user_id=203539

    You're right, it's a bug.
    SDCC tries to use 8 bit values as far as possible. Therefore
    the constants 1 and 2 are "signed char". At least SDCC is
    doing the whole computation in 8 bit only (see the output with
    --dumptree). It would be easy to change everything to "int",
    SDCC would perfectly comply with the standard. But I'm sure,
    that dozens of users will complain the next day about the
    unacceptable increase of memory consumption ...

    The real bug is, that type flows only bottom up
    (decorateType()). A type propagation, which flows the other
    way round, is still missing. I've already faced the problem 2
    weeks ago, but there's still a far way to go. A lot of code will
    be necessary to handle many exceptions.

    I've re-opened your report to have a reminder for this special
    case.

     
  • Bernhard Held

    Bernhard Held - 2003-10-31
    • milestone: 100457 -->
    • summary: incorrect type casts --> missing type propagation to int
    • labels: 101550 --> Icode generator
    • status: closed-fixed --> open
     
  • Stas Sergeev

    Stas Sergeev - 2003-11-01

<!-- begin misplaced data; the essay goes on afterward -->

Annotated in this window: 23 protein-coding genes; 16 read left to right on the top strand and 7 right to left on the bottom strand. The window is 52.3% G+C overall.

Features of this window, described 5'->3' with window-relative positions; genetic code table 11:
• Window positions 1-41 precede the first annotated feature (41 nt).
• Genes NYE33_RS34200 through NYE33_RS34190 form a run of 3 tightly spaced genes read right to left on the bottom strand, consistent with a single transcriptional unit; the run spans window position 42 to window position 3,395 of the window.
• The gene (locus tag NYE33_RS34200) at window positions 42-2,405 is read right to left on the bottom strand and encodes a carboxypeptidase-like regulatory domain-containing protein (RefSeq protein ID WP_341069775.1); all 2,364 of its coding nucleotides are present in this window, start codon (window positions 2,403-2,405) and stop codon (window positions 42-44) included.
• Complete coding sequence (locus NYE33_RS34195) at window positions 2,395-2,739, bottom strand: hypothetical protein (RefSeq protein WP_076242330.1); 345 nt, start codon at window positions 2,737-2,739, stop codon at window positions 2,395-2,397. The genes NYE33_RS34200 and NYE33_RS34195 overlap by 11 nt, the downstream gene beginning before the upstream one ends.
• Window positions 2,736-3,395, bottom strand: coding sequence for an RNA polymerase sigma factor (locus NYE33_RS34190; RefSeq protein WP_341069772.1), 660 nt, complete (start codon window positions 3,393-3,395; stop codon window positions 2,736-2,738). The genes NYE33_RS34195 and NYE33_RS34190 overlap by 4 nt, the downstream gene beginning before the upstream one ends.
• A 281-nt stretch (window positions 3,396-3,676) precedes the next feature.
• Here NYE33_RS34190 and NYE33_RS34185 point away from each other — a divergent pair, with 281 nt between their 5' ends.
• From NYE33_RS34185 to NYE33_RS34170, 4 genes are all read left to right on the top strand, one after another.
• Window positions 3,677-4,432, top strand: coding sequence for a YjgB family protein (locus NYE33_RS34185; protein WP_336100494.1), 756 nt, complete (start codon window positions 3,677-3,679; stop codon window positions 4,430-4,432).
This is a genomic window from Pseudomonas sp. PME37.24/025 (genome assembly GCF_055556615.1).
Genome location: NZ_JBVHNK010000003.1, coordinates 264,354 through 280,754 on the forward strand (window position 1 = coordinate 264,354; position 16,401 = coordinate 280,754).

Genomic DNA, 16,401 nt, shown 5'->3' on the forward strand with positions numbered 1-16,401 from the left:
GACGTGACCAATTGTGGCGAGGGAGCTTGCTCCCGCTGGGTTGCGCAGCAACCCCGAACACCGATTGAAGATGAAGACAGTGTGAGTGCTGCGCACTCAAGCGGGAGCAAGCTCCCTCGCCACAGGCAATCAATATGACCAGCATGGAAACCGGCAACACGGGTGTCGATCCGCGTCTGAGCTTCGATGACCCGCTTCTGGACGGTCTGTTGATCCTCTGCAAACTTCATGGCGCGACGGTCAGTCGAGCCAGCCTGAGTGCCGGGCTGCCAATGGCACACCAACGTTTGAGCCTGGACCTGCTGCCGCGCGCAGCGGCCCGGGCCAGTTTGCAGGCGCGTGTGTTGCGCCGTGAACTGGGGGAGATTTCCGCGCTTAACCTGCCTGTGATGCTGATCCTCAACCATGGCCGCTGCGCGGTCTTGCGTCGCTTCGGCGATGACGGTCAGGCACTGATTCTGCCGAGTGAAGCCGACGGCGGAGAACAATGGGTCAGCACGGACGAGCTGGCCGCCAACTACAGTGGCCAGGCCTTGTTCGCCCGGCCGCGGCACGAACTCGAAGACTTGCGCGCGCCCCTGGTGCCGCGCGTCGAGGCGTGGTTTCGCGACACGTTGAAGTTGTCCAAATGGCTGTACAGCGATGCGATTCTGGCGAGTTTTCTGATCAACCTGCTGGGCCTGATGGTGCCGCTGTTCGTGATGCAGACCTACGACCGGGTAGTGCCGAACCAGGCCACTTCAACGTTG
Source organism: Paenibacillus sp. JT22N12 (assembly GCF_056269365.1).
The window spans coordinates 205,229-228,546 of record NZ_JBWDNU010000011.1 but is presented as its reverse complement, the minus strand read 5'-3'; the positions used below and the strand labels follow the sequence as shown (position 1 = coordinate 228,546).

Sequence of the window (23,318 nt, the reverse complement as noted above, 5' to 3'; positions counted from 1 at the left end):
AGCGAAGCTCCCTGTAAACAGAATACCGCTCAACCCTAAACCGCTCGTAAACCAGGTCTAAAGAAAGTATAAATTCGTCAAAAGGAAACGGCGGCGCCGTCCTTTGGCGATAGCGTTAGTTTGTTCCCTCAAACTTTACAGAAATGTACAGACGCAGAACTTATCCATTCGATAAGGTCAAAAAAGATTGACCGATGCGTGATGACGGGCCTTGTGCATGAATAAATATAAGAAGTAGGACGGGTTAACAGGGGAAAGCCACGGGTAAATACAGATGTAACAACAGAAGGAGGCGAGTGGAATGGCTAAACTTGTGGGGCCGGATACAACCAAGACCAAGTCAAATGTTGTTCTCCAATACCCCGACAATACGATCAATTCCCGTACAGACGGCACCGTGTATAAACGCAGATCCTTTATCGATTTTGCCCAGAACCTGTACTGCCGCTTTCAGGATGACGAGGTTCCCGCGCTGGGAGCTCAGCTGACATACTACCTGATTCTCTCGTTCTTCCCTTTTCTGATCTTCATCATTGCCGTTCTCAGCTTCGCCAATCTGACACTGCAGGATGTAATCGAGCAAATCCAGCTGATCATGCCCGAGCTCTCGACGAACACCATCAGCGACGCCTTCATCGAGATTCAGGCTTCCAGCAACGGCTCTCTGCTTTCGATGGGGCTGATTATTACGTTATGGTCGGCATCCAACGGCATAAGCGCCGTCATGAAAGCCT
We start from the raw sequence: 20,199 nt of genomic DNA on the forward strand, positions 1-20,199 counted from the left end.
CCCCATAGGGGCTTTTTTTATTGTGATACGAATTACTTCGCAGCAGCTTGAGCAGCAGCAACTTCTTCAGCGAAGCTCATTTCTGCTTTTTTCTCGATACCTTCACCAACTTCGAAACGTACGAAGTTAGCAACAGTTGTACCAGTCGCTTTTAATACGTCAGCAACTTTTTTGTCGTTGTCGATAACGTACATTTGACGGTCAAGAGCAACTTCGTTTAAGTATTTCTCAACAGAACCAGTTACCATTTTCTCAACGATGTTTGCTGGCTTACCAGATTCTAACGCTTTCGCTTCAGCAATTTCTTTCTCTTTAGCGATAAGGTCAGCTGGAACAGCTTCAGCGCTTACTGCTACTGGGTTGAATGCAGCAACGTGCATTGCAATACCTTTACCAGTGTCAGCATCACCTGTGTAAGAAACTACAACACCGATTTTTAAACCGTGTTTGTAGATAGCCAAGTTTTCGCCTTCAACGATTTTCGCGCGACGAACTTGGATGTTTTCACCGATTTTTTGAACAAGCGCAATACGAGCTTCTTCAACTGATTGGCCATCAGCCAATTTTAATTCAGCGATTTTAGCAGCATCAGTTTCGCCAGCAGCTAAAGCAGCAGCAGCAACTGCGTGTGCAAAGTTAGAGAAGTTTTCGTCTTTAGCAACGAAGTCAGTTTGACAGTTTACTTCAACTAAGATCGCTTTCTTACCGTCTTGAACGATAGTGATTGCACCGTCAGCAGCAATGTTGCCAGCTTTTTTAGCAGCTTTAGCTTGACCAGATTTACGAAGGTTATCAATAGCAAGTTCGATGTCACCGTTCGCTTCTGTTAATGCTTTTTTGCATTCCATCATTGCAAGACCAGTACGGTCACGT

Logged In: YES
    user_id=501371

    > SDCC tries to use 8 bit values as far as possible.
    > Therefore the constants 1 and 2 are "signed char".
    Yes, I suspected that, and from that point of view
    the result looks perfectly correct. What made me wonder
    however, is the fact that "c = 1 << p" gives a non-zero
    result, which means to me that in that case it automatically
    promotes the expression to int for some reasons, and
    then I don't see the reason of not doing the same when
    I add "2 |" to the expression.
    But why "c = (int)2 | (1 << p)" still gives the wrong
    result? Isn't that a different bug? I mean, if I cast 2
    to int explicitly, and "c = 1 << p" is evaluated as int,
    then why they in combination gives a char?

     
  • Bernhard Held

    Bernhard Held - 2003-11-01

    Logged In: YES
    user_id=203539

    c = (1 << p);
    is evaluated correctly, because in decorateType() is a very special